marilea.rabasa@gmail.com

Make Room For Love

1 From Courage to Change, December 8: “As I release my resentments, I can extend compassion to the alcoholics in my life. I can love myself enough to love them too, even though I hate the disease that hurts us both. I become so full of love and compassion that I can’t keep it bottled up inside. I need to share it with others. My compassion becomes the healing light of my Higher Power shining through me to welcome and comfort other friends and family members of alcoholics.” “Resentment is like drinking poison and waiting for the other person to die.” I have observed how anger and resentment have made people I know sick. So I’ve never forgotten this quote that I picked up in the rooms. Whenever I start to feel burdened with resentment towards someone, my blood pressure goes up and I lose my serenity. That’s when I make an effort to shed it like a dog’s coat in the summer. The dog is much cooler and I feel...

The Power Of Each Moment

From Each Day A New Beginning, April 15: “’It seems to me that I have always been waiting for something better—sometimes to see the best I had always snatched from me.’ ~Dorothy Reed Mendenhall Gratitude for what is prepares us for the blessings just around the corner. What is so necessary to understand is that our wait for what’s around the corner closes our eyes to the joys of the present moment…We can, each of us, look back on former days, realizing that we learned too late the value of a friend or an experience…When we detach from the present and wait for tomorrow…we are stunting our spiritual growth. Life can only bless us now, one breath at a time.” Attitude is everything in my life. I have losses. Everyone does. I can waste time regretting the past or projecting into an uncertain future. Today I can keep my feet planted on the ground and open my eyes. This is how I choose to live. My recovery program has assured me that I will always have choices, and I can only try to do the next right...

Just Love Them

J From Hope for Today, April 1: “Growing up in an alcoholic home gave me ample preparation to become a perfectionist. Almost nothing I did as a youth was ever right. Inside I felt rage at never meeting my parents’ expectations. I promised myself I would do things differently. By the time I reached my thirties, however, I could hear my parents’ critical voices speaking through me. I knew I was using the same words spoken to me.” I could have written that myself. And I’m so grateful for the awareness I’ve picked up from my years of recovery. In the early years of my daughter Angie’s addiction, I was oppressive in my attempts to get her to “buckle under and shape up.” What? Would I use those words if she had cancer or any other disease? I got quite an education in the rooms of recovery, first of all in accepting that drug addiction is a brain disease. The American Medical Association has been saying that since the 1950’s, but who was listening?  With that awareness, there was no room in my heart for judgment  or criticism. Only compassion, understanding, and love. Now, if I have any interaction with Angie, all that I say or do springs from the heart of a mother. I love my child. Some things are beautiful in their...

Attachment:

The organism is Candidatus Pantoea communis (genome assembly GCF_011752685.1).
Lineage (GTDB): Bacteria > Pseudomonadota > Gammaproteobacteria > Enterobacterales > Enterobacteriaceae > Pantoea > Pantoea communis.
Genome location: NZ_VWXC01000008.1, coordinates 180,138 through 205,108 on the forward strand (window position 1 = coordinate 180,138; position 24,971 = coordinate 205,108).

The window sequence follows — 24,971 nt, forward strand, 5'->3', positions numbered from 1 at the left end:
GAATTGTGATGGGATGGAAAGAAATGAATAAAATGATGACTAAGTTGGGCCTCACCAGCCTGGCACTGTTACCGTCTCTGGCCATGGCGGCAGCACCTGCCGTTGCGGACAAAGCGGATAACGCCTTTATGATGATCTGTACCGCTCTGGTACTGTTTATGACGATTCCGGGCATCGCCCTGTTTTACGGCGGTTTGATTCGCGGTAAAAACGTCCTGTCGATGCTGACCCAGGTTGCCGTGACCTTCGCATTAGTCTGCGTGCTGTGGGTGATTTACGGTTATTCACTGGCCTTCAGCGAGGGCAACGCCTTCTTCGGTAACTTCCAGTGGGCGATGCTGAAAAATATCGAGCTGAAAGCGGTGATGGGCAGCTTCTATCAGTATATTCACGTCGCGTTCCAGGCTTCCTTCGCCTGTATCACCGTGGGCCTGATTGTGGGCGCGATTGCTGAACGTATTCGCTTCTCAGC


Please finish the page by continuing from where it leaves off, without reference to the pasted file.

Just For Today

“Worry never robs tomorrow of its sorrow, but only saps todays of its strength.” ~A.J. Cronin Wow, it takes tremendous discipline to stay grounded in the present. To live “just for today.” On any given day, how do my thoughts wander back to past times, and the inevitable regrets that crop up from time to time? And if I’m not looking backwards, I’m projecting into a future that hasn’t even happened yet. This is natural for some of us who have an addicted loved one. It’s called “anticipatory grief,” and it’s meant to prepare us for the worst. And though it may be a way to soften future blows, the act of being there in a sad future keeps me from smelling the roses under my nose.  Today the sun came up over the mountain and last night there was a beautiful crescent moon. My friend has pneumonia and I’m going to take her flowers in the hospital. I’m reminded to be grateful for my good health. My friends and family in our recovery program are a great comfort to me as I move forward in my life. When I remember to stay focused on the present day and all the blessings that fill my days, I can step out with confidence and faith in my Higher Power, assured that all is...

Who Has The Power?

W From Sharing Experience, Strength and Hope, p. 329: “Myself, I can change. Others I can only love.” Once upon a time I thought, because I loved my daughter, it was my responsibility to change her for her own good. How could I not? Her choices were killing her. Then I learned that she had a brain disease and the cure was out of my reach. Out of my reach. So I learned to let go and detach, but always with love. Serenity is the gift I give myself when I let go and let...